Saturday, January 23, 2010
By Rahimullah Yusufzai
PESHAWAR: Our former journalist colleague Abdul Haleem Fidai, now the Governor of Afghanistan’s Wardak province, survived the fifth attempt on his life on Friday.
One doesn’t know if he is now contemplating giving up this dangerous job. But having known Fidai, he is unlikely to quit at this stage. He could seek posting to a less dangerous province, but then he would have to serve in the comparatively peaceful northern Afghanistan. And getting a Governor’s job in the north would be difficult for a Pashtun like Fidai due to the fact that all northern provinces except Kunduz have a majority of non-Pashtun population.
Four soldiers of the Afghan National Army (ANA) were killed and one more was injured in the Friday attack on Governor Fidai’s motorcade. He told the Afghan Islamic Press that the roadside bomb exploded near his motorcade in Chaghato district in Wardak province located west of Kabul. He said the military car driving ahead of his vehicle was hit. The Governor’s vehicle wasn’t damaged but it was definitely a close call.
Fidai knew he was courting danger when he gave up journalism last year and accepted an offer from President Hamid Karzai to become the Governor of Wardak. It was a challenging job because Taliban militants have become active in the province owing to its strategic importance.
Wardak is so close to Kabul that it is often described as the western gateway to the Afghan capital. It was a worrying development for the Afghan government and the US-led Nato forces that Taliban were in control of certain areas in Wardak and were able to attack military convoys, aid workers and others on the busy Kabul-Maidan Shahr-Ghazni-Kandahar highway.
Governor Fidai’s was expected to reverse the Taliban momentum and regain the initiative from the militants. The first Arbaki, or village militias, were also raised in Wardak with Western and Afghan government funding, to tackle the militants. A big development effort was also undertaken to create better living conditions for the people.
In fact, Fidai was on way to Chaghato district from the provincial headquarters, Maidan Shahr, on Friday to visit the Muhammad Khanjan High School when his motorcade was attacked by the bomb placed under a culvert in Sadatkhel area. The school wasn’t far when the explosion occurred and killed the four Afghan soldiers providing security to the Governor. The previous day also Governor Fidai had visited a number of development projects including schools in Chaghato district. Those behind the bomb attack knew that the Governor was scheduled to visit the area again and, therefore, the explosives were planted under a culvert to target his vehicle.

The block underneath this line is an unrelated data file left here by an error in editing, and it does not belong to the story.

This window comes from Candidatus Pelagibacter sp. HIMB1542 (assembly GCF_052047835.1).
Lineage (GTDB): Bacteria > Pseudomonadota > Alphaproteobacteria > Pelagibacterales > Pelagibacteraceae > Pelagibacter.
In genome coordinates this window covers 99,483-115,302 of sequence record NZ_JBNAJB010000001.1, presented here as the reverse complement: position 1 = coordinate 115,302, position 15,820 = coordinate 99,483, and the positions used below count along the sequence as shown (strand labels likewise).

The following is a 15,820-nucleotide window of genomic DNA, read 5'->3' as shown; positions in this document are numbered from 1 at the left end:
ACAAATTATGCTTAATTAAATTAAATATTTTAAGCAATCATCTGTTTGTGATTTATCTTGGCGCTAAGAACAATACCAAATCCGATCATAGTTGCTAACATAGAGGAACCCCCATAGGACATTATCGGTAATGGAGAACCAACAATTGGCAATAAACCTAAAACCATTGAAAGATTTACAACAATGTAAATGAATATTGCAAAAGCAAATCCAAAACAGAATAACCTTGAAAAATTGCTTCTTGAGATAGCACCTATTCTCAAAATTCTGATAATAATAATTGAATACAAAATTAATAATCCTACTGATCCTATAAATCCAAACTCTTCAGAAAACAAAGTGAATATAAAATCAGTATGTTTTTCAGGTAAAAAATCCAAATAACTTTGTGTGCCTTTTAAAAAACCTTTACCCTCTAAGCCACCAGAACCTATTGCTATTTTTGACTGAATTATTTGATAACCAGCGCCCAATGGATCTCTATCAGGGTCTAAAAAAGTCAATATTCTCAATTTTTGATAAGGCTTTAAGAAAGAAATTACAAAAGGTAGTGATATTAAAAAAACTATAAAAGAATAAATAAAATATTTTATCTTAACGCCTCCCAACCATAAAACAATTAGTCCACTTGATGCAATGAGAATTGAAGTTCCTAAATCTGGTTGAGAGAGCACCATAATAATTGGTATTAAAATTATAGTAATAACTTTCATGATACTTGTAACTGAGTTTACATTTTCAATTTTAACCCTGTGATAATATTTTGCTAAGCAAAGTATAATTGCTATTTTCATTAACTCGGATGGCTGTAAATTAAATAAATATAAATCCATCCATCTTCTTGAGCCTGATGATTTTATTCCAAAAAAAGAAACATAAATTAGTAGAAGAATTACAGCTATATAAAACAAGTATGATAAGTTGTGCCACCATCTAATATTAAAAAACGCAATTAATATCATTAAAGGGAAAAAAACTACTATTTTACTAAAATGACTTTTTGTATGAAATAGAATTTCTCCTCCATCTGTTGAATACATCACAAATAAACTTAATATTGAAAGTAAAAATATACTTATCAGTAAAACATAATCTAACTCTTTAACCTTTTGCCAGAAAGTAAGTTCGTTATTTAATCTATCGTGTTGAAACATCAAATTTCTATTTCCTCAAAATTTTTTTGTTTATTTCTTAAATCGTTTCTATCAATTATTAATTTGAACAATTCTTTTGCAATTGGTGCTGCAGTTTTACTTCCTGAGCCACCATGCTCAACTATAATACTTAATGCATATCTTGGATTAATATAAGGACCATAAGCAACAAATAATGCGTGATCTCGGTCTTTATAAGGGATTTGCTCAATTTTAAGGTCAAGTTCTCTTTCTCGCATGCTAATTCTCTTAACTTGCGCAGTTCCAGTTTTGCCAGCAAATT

The earlier four attacks on Fidai were also planned in advance but inefficiently executed. The explosions caused casualties and every time he was lucky to survive. It is obvious that the attackers, who obviously are Taliban because they are the strongest militant group in Wardak, are determined to eliminate Fidai. Their failure to kill him must have frustrated them. It could provoke them to try harder to assassinate him.
Governor Fidai, however, didn’t name the Taliban for being involved in the latest attempt on his life. He simply blamed the enemies of Afghanistan, a standard reply by Afghan government functionaries in such situations, for the attack. However, Fidai did say that he failed to understand how a Muslim could attack someone like him who was on a visit to provide assistance to schools.
Fidai began his career as journalist in Peshawar. His Afghan refugee family had taken up residence in Pakistan and a number of young Afghans were groomed as journalists in Peshawar. He later shifted to Kabul, making strides in journalism after the fall of Taliban regime when the Afghan media began to flourish.
Around three years ago Fidai was chosen as the President of the Afghanistan chapter of the South Asia Free Media Association (Safma).
And then one heard that Fidai is no longer a journalist. Like so many others before him in journalism, he was tempted by the trappings of power and joined the Karzai government. One wasn’t pleased with his decision because a journalist should remain in the profession instead of using it for seeking a government job.
But Fidai must have weighed his options and made the decision. From a neutral observer of the situation as a journalist, he was now a party to the conflict between the Afghan government and the Taliban and thus a legitimate target in a brutal war.
Click to view image: '22c23a350d8f-afghan_governors_in_2009.jpg'
In: Afghanistan, Other
Tags: Afghan, Governor, Survives, Taliban, attack
Location: Kabul, Kabol, Afghanistan (load item map)
Marked as: approved
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